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Detroit caucus to court: Don’t make Blacks ‘sacrificial lamb’ of redistricting

Michigan Supreme Court
The Michigan Supreme Court could soon decide whether new legislative maps need to be redrawn to create more districts in which minorities compose the majority of voters. (Shutterstock)

LANSING— The Michigan Supreme Court could soon decide whether newly-approved state legislative and congressional maps need to be redrawn in order to comply with the U.S. Constitution. 

The court heard oral arguments Wednesday in a lawsuit brought by the Detroit Caucus of the Michigan Legislature and over 20 other plaintiffs against the Michigan Independent Redistricting Commission. 


They claim the new districts violate the Voting Rights Act, the 1965 federal law, and dilute the voting power of Black voters. 


Nabih Ayad, a Detroit-based attorney representing the plaintiffs, told the justices the maps would significantly reduce the number of Black elected officials in the state.

“Why should the African Americans be the sacrificial lamb in the state redistricting?” he asked. “It’s not fair.”

Ayad has asked the court to force the commission to redraw the districts in the Detroit area. The Michigan Independent Citizens Redistricting Commission, the newly created group that created the maps, says the districts are fair.

The case is one of two lawsuits against the new districts, which are set to take effect in March. A group of Republicans also is suing over the congressional district boundaries.

After years of maps that gave Republicans an edge, the new maps are more favorable to Democrats. But because of population losses in Detroit and other factors, they significantly reduce the number of districts with a Black voting age population above 50 percent. 

Districts last for 10 years, and the ones created in 2010 that were drawn by Republicans in power in Lansing had 17 majority-minority districts in the state Legislature and two congressional seats where the Black voting age population exceeded 50 percent. 

Voters created the independent commission in 2018 following complaints the old maps were gerrymandered to keep Republicans in power. 

The new maps create five minority-majority seats — all of them are in the state House.

Katherine McKnight, an attorney representing the commission, said the new districts will allow minorities to influence more elections and elect more candidates. Old maps diluted the power of people of color by packing them into lopsided districts, she said.

“What the Voting Rights Act protects is Black-preferred candidates here, and that is not always a Black candidate,” McKnight said. “That's the kind of careful sophisticated analysis that needs to be done and was done” by the commission before drawing the lines.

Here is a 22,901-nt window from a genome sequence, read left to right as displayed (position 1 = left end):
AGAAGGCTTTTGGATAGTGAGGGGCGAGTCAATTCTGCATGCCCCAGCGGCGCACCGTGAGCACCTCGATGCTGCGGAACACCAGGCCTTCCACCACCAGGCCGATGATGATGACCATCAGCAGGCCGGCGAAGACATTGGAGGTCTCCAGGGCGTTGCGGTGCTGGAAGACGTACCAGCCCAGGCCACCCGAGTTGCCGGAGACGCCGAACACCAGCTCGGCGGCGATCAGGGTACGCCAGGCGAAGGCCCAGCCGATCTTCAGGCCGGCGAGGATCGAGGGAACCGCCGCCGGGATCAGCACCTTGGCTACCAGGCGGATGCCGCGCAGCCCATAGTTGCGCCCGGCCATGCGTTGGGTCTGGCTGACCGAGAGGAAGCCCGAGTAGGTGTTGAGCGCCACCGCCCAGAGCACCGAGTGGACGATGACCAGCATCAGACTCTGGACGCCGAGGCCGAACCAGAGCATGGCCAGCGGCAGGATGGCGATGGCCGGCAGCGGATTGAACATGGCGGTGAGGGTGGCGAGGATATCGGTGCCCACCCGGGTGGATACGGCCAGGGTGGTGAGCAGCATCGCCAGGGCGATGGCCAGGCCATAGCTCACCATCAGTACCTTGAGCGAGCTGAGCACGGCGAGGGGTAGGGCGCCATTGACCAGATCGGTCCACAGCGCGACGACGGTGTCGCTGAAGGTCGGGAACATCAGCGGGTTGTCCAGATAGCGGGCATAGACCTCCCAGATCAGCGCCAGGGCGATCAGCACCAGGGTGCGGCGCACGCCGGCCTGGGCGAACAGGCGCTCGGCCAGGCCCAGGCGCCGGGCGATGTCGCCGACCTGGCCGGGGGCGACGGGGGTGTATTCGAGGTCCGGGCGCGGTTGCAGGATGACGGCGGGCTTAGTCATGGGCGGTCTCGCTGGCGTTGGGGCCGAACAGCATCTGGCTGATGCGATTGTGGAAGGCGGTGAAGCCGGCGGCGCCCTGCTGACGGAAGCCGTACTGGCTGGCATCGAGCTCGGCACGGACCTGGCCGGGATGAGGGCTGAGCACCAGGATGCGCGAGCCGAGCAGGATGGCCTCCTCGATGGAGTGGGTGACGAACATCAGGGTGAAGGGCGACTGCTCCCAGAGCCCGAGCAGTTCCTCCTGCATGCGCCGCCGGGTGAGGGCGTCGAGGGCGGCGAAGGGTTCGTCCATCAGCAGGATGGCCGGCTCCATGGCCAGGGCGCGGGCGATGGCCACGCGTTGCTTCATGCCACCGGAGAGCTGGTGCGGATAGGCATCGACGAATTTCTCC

The commission drew two congressional districts, four state Senate districts, and six state House districts with a Black voting population of at least 40 percent.

Attorneys for the commission contend that is sufficient to have a deciding voice in elections.

But Ayad, the attorney for the plaintiffs, said that based on voting patterns “it's going to take a miracle for” the candidate of choice of Black voters to be elected in districts below 50 percent.

McKnight argued the plaintiffs haven’t proved their case. In order to prove a Voting Rights Act violation, she said, plaintiffs would need to prove the minority community is large enough to create a district with over 50 percent minority voting population, that is politically cohesive, and that a white majority votes cohesively to defeat the minority-preferred candidate.

That isn’t the case, she said, since the commission’s analysis shows there’s white crossover in the over 100 primary elections and general elections in Michigan.


Typically, the Michigan Supreme Court would either dismiss the case, or rule with the plaintiffs and force the redistricting panel to redraw the districts.

However, some justices mentioned the idea of appointing an independent expert to analyze the maps and decide whether they violates the U.S. Constitution

The justices pushed the plaintiffs on their decision to come to court without an independent analysis of the maps. 

Ayad said they “don't have the tax dollars that the opposing party has and the hundreds of hours of experts to put in hundreds and hundreds of pages of expert testimony in a short period of time.”

But McKnight said the plaintiffs bear the burden of proof. She added she believes the Michigan Supreme Court doesn’t have the authority to appoint an expert at the expense of the commission.

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